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The biggest opportunities and greatest challenges for this generation will come from a “world of interconnections,” International Monetary Fund (IMF) Managing Director Christine Lagarde told Harvard Kennedy School (HKS) students in her graduation address Wednesday (May 23).
Lagarde delivered her remarks before the 2012 HKS graduating class and family members in the John F. Kennedy Memorial Park, adjacent to the Kennedy School campus.
“We stand at the entrance of a new world – a whole new way of living, of communicating, of crossing, sometimes ignoring borders,” Lagarde said. “This is a great paradox of our age. The world gets bigger, with so many more people and places sharing the fruits of knowledge and prosperity. But the world also gets smaller – with so many more people and places crossing paths and sharing destinies.”
The number of people traveling from country to country is exploding, Lagarde said. In 2010, there were 900 million international tourists, compared to 25 million in 1950. There were 200 million migrant workers in the world last year. And in some countries, like Australia and Switzerland, foreigners make up to a quarter of the workforce in some professions.
“Borders, barriers, walls have come down to allow this degree of interconnection. And yet … you know that there are many more walls that are being built or that people try to build -- physical walls, political walls, mental walls.”
And there is a worrying disconnect, Lagarde said, between this great interconnection and the fragmentation of global governance.
“Reconciling these interconnections and their benefits together with governments with a view to making it better … will be a real challenge in the years to come,” she said. “It will be your challenge.”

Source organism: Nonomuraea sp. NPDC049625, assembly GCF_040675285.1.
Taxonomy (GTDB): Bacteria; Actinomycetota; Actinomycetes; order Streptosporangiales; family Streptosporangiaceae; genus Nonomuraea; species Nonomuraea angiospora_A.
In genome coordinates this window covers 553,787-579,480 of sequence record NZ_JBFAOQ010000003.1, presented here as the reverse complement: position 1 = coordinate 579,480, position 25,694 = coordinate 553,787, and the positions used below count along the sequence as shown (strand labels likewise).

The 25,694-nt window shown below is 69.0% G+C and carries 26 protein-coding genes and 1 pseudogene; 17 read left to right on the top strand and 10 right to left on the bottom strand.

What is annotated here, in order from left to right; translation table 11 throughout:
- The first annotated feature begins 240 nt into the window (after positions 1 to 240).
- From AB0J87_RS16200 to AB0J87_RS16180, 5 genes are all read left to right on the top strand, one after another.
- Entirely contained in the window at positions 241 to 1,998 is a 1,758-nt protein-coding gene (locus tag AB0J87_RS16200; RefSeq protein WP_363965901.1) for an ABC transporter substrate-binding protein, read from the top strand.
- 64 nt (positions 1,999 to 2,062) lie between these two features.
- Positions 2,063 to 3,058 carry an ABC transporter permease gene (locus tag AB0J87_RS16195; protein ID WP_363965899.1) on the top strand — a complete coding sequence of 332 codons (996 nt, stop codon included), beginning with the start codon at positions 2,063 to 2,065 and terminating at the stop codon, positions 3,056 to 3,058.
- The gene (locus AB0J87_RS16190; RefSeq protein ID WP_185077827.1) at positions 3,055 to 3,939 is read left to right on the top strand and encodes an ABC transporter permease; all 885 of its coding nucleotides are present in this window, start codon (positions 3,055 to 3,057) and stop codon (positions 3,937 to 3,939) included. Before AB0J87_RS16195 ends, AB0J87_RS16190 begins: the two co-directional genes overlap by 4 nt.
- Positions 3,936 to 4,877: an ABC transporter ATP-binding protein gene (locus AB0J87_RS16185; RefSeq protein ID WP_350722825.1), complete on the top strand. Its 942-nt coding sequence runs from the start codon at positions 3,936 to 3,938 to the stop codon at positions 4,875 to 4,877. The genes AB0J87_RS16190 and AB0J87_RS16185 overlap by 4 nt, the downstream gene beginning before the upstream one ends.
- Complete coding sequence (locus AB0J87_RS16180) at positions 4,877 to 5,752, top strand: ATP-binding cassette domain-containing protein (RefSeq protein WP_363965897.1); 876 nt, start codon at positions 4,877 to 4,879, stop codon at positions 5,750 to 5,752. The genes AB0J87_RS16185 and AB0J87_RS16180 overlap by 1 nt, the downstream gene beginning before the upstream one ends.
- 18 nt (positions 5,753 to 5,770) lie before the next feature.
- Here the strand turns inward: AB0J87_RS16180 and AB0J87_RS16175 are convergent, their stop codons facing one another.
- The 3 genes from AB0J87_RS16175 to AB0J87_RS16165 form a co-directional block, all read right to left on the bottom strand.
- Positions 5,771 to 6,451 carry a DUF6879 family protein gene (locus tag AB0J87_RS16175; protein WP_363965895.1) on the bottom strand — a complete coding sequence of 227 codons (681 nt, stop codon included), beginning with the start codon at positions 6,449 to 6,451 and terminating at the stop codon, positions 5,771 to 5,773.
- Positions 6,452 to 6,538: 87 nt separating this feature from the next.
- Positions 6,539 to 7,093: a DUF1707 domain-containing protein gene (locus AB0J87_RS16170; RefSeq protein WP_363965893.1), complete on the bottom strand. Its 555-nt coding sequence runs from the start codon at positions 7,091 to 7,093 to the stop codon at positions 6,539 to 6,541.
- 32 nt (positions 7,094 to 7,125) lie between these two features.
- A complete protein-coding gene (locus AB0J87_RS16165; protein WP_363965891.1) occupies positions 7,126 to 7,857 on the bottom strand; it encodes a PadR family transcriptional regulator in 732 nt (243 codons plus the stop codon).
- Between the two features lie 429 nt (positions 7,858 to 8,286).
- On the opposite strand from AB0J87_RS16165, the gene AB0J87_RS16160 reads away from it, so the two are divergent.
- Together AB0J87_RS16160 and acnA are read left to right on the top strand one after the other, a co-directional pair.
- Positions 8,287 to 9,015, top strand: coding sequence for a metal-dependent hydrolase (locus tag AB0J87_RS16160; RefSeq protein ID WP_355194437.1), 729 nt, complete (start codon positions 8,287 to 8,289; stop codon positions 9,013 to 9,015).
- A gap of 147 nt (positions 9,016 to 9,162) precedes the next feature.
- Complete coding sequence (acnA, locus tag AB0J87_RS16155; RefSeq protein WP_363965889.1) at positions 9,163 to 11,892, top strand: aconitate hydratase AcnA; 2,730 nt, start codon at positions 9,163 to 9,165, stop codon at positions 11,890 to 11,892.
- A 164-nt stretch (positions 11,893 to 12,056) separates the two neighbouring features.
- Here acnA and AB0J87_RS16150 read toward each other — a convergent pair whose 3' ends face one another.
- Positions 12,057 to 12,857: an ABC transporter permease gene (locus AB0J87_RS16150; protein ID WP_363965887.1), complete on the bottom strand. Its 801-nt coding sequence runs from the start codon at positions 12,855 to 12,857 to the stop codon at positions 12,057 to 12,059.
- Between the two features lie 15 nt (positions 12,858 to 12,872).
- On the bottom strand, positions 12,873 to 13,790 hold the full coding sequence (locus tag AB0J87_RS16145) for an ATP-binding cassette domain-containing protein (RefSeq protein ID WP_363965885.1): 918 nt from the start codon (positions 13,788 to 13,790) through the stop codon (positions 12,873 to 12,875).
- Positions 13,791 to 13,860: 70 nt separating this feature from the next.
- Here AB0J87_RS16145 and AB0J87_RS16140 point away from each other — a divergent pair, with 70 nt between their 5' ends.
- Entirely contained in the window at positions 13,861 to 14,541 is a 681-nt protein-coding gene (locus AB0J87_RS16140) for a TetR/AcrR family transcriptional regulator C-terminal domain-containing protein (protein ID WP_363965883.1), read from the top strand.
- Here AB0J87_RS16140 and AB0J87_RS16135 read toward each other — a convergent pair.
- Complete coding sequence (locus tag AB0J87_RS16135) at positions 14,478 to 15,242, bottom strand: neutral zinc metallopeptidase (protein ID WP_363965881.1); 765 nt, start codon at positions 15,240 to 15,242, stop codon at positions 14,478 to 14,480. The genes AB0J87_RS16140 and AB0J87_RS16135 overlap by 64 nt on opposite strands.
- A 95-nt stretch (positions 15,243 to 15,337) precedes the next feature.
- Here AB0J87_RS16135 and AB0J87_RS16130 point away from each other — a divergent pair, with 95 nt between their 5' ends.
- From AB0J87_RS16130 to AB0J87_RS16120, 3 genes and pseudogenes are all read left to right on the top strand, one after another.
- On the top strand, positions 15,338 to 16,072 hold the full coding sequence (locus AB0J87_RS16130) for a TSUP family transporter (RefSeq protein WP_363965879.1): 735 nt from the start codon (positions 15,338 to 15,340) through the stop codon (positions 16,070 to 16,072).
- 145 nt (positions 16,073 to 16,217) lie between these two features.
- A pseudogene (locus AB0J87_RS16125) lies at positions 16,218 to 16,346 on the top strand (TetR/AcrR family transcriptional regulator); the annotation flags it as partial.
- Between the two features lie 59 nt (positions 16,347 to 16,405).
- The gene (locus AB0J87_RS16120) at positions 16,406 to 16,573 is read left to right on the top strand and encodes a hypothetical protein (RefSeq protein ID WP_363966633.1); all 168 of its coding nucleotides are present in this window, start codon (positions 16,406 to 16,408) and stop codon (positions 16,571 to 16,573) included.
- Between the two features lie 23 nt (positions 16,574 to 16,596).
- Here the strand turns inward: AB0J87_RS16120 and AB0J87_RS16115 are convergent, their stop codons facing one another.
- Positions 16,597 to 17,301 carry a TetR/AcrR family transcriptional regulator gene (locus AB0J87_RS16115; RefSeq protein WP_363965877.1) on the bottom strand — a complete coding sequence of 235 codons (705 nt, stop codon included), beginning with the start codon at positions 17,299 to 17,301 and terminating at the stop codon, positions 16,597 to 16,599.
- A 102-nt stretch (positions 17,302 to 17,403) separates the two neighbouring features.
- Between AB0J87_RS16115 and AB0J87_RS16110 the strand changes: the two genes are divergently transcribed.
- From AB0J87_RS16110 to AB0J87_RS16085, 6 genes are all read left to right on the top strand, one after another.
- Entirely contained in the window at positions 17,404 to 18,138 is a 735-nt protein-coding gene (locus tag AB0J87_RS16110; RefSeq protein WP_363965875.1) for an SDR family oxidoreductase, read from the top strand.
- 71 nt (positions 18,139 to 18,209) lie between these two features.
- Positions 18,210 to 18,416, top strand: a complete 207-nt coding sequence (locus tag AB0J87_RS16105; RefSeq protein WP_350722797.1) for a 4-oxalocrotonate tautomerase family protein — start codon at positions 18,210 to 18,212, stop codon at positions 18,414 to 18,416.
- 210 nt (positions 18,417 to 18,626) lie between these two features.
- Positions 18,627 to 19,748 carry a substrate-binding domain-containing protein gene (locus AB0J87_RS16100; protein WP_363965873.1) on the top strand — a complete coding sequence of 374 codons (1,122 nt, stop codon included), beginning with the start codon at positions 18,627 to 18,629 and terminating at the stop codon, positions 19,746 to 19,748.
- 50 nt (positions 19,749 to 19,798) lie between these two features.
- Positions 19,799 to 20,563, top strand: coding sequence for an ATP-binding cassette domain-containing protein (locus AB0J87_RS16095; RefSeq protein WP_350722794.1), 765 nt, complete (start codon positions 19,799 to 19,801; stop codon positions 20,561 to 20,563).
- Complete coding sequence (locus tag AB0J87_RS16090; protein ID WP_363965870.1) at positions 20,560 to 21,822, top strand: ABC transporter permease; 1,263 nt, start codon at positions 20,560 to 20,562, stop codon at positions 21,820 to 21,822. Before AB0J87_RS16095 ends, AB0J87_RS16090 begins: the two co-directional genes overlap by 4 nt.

“Which is why it will be so important, in my view, to be global citizens, to continue this work in progress of that interconnected world,” Lagarde continued. “Because that world, which is full of opportunities, is also full of great challenges and uncertainties.”
Lagarde urged students to challenge themselves and to work in the public interest, regardless of what career they will choose.
“This is a moment where you have really reached the top of the mountains and you can bask in the view and in its glory,” she said. “But rest assured, there will be many more mountains to climb.”
She told students that while their paths will now take different directions, they will have something in common.
“You will all, in your own way, be advancing the public interest. You will all have different destination, but you will have one overarching goal: making it better,” she said.
Lagarde, the 11th managing director of the IMF, worked with the international law firm Baker McKenzie for nearly 25 years before joining the French government in 2005. In 2007 she became finance minister.
She interspersed her speech with her personal experiences and her thoughts on the value of challenging limitations.
In her case, she said, these limitations were often related to her gender. She described how, after finishing law school, she was offered a job but told she would never, as a woman, be allowed to make partner.
“I thanked them, walked out the door and never looked back,” she said. “Tough luck; they did not deserve me!”
Lagarde went on to become the first female finance minister of a G7 country and the first female managing director of the IMF. (“The first woman,” she said, “but most assuredly not the last.”)
Finally she offered graduates the two major lessons she had learned in life.
“The first lesson: Be prepared for change, embrace it, and don’t take anything for granted. The opportunities available to you in this dazzling world will be many. Take advantage of that,” she said.
“The second lesson: Always stand up for your values and your principles and your ideals,” she said. “But pick your fights.”
“And so go forward, embrace the world, change the world. Shape your own future and our common global future. Keep up, and when the world says, 'give up,' don’t forget that hope whispers: 'try one more time.'"